Amy Fiscus named deputy national editor of The Washington Post


Announcement from National Editor Philip Rucker:

I am thrilled to announce three exciting leadership appointments in the National department that will help us drive even more ambitious and revelatory coverage of the country, its people and its institutions.

Amy Fiscus, a gifted editor who has run some of the most sensitive and consequential lines of coverage at The New York Times, is joining The Washington Post as deputy national editor. She brings to National a proven record of helping reporters deliver agenda-setting scoops, mobilizing journalists around complex stories, collaborating with teams across a newsroom and innovating with story formats to expand audiences.

As National’s deputy editor, Amy will oversee the teams covering politics, democracy, America, national security, justice and immigration, health and science and visual enterprise, as well as the 202 newsletters.

In addition, Roz Helderman will take on an expansive new role as senior National investigations editor, bringing her exceptional judgment and scrupulous eye to our work across the department. In addition to overseeing a team of investigative and enterprise journalists, Roz will spearhead cross-team coverage of some of our biggest investigative stories, including the trials of former president Donald Trump. Along with other senior National editors, Roz will help review complex and ambitious stories, working closely with assignment editors and reporters to strengthen our journalism.

Peter Wallsten will become senior National enterprise editor, a role in which he will continue to guide revelatory coverage of high-profile issues and lead some of The Post’s most ambitious cross-team projects. Peter will build on the distinctive work he has done shaping our abortion coverage and our exploration of the role of the AR-15 in America, both by shepherding the coverage of individual reporters and by fostering collaborations with other departments. His mission is to produce illuminating and high-impact journalism exploring some of the country’s most complex challenges.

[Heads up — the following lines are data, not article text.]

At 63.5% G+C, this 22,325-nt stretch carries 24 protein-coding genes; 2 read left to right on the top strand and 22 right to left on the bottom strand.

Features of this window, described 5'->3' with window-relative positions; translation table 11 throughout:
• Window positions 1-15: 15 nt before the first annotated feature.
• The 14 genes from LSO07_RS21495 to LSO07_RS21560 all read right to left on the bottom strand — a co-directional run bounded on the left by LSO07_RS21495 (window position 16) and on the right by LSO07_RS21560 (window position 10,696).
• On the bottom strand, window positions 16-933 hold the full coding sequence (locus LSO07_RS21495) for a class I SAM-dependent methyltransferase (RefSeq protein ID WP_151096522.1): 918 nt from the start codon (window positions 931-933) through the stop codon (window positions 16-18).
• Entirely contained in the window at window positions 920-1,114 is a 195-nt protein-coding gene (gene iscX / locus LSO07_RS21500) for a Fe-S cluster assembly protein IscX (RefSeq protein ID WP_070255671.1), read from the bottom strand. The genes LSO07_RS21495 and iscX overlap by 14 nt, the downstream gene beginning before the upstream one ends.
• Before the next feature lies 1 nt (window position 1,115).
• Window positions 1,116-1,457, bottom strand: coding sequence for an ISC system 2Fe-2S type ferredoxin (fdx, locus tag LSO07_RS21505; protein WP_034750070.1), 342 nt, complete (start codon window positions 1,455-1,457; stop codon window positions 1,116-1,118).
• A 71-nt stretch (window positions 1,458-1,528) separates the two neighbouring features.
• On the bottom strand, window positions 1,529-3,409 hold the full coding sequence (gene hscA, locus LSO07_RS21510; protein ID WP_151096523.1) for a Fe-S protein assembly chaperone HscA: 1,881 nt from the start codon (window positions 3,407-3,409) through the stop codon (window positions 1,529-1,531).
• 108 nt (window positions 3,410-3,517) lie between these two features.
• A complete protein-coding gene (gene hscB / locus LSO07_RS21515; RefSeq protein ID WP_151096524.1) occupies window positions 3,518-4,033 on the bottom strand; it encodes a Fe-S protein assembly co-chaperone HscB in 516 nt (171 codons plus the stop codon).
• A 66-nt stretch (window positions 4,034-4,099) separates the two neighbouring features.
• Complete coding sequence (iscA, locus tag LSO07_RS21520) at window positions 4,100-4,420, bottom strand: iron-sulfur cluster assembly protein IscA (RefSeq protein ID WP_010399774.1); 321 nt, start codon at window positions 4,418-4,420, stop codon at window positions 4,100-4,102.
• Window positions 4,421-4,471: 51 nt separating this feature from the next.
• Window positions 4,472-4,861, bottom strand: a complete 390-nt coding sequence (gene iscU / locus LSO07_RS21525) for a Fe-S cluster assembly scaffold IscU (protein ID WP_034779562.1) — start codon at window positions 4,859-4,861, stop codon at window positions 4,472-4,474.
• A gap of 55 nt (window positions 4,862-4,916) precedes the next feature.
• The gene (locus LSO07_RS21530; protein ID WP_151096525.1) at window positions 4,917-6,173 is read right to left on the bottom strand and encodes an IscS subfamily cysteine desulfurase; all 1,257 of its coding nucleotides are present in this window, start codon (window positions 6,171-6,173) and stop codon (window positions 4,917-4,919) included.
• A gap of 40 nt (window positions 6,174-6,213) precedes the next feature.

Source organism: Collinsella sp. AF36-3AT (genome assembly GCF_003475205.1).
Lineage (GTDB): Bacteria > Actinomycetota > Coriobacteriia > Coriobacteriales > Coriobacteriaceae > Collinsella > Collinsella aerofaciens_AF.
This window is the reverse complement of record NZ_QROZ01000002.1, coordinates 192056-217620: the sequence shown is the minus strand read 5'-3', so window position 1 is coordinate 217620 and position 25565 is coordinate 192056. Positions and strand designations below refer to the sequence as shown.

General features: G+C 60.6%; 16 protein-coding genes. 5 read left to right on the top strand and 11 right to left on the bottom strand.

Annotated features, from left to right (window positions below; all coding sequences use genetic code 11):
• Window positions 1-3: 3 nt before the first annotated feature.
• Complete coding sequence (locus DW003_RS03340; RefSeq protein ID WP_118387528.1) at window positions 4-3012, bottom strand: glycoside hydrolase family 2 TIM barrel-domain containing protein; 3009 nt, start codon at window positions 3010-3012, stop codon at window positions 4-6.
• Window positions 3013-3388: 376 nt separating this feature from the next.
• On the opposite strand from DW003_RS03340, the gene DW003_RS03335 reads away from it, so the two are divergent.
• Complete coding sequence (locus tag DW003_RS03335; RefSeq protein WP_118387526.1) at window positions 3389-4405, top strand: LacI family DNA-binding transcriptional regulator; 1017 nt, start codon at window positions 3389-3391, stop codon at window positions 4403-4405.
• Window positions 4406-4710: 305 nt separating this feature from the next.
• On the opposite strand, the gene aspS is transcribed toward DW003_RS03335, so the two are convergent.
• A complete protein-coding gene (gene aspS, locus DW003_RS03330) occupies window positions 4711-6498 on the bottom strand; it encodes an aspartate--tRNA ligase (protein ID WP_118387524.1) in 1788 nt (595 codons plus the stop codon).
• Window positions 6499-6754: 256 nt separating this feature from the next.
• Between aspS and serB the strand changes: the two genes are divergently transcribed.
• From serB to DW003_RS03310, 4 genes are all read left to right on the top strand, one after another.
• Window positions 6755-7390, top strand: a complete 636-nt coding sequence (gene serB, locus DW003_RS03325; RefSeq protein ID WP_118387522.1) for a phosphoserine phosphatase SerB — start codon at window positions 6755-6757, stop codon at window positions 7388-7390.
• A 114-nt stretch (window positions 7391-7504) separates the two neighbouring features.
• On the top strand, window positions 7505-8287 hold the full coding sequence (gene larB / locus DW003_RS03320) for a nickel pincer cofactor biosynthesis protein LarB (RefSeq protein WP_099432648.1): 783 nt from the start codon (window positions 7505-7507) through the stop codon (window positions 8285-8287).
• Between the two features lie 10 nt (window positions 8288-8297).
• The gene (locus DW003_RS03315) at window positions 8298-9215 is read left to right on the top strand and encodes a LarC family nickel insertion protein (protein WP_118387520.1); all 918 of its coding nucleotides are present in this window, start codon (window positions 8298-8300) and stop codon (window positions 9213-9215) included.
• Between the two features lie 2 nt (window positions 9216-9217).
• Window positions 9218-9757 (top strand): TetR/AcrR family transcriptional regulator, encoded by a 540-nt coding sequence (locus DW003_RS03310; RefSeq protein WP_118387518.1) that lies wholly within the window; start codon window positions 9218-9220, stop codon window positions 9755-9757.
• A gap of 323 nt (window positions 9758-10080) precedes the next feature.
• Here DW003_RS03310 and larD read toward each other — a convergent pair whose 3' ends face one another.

Amy will join us on Oct. 30, and Roz and Peter begin their new roles immediately. All three will report to me. Together with National’s team leaders, they will guide the staff to continue to break explosive stories, pursue impactful accountability targets and surprise readers with innovative storytelling that reveals the conditions and conflicts of America at this pivotal moment.

Amy joins The Post from The New York Times, where for the past two years she has been the deputy editor of The Morning, the news organization’s flagship daily newsletter. With more than 5 million readers, The Morning is one of The Times’ biggest and most successful digital platforms, helping readers make sense of the day’s news and ideas across a wide array of subjects. During her tenure, Amy widened its reach, creating weekend editions and broadening its roster of writers to include expert voices from across The Times newsroom.

Between 2017 and 2021, Amy served as The Times’ national security editor and deputy Washington bureau chief. She ran many of the biggest and most sensitive stories of the Trump and early Biden administrations, including the revelations about Russia’s interference in the 2016 election and the special counsel investigation. She edited work that was part of The Times’ coverage of that story that was awarded the 2018 Pulitzer Prize for National Reporting, which was shared with The Post.

Amy also helped run coverage of both of Trump’s impeachments and the Jan. 6, 2021, attack on the U.S. Capitol, among other major stories, supervising reporters covering beats such as intelligence and law enforcement.